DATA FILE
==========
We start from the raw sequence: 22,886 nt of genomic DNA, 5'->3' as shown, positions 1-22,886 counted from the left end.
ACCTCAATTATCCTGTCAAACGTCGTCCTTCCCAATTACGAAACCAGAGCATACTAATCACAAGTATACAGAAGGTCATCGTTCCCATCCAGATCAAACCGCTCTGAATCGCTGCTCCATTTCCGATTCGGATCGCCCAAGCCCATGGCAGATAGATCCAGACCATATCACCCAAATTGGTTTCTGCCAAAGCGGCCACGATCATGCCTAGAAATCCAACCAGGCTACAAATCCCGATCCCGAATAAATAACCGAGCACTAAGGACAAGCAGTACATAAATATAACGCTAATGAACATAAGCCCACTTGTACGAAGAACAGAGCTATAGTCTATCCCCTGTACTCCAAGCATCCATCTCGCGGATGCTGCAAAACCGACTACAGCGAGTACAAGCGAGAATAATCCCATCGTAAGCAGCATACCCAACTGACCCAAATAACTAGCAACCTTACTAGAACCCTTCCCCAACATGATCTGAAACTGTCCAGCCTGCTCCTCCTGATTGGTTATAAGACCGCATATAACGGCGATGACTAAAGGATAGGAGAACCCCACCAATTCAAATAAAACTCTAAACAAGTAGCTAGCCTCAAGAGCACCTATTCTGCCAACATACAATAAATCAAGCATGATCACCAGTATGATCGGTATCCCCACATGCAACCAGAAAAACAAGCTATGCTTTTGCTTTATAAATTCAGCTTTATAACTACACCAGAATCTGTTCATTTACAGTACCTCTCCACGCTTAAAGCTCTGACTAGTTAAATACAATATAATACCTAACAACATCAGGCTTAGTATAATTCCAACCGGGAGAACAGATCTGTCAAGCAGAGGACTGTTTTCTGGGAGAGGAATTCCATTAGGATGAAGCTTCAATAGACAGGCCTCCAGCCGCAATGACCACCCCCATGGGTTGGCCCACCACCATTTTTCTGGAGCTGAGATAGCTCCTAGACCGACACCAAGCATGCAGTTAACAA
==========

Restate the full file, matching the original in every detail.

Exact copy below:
We start from the raw sequence: 22,886 nt of genomic DNA, 5'->3' as shown, positions 1-22,886 counted from the left end.
ACCTCAATTATCCTGTCAAACGTCGTCCTTCCCAATTACGAAACCAGAGCATACTAATCACAAGTATACAGAAGGTCATCGTTCCCATCCAGATCAAACCGCTCTGAATCGCTGCTCCATTTCCGATTCGGATCGCCCAAGCCCATGGCAGATAGATCCAGACCATATCACCCAAATTGGTTTCTGCCAAAGCGGCCACGATCATGCCTAGAAATCCAACCAGGCTACAAATCCCGATCCCGAATAAATAACCGAGCACTAAGGACAAGCAGTACATAAATATAACGCTAATGAACATAAGCCCACTTGTACGAAGAACAGAGCTATAGTCTATCCCCTGTACTCCAAGCATCCATCTCGCGGATGCTGCAAAACCGACTACAGCGAGTACAAGCGAGAATAATCCCATCGTAAGCAGCATACCCAACTGACCCAAATAACTAGCAACCTTACTAGAACCCTTCCCCAACATGATCTGAAACTGTCCAGCCTGCTCCTCCTGATTGGTTATAAGACCGCATATAACGGCGATGACTAAAGGATAGGAGAACCCCACCAATTCAAATAAAACTCTAAACAAGTAGCTAGCCTCAAGAGCACCTATTCTGCCAACATACAATAAATCAAGCATGATCACCAGTATGATCGGTATCCCCACATGCAACCAGAAAAACAAGCTATGCTTTTGCTTTATAAATTCAGCTTTATAACTACACCAGAATCTGTTCATTTACAGTACCTCTCCACGCTTAAAGCTCTGACTAGTTAAATACAATATAATACCTAACAACATCAGGCTTAGTATAATTCCAACCGGGAGAACAGATCTGTCAAGCAGAGGACTGTTTTCTGGGAGAGGAATTCCATTAGGATGAAGCTTCAATAGACAGGCCTCCAGCCGCAATGACCACCCCCATGGGTTGGCCCACCACCATTTTTCTGGAGCTGAGATAGCTCCTAGACCGACACCAAGCATGCAGTTAACAA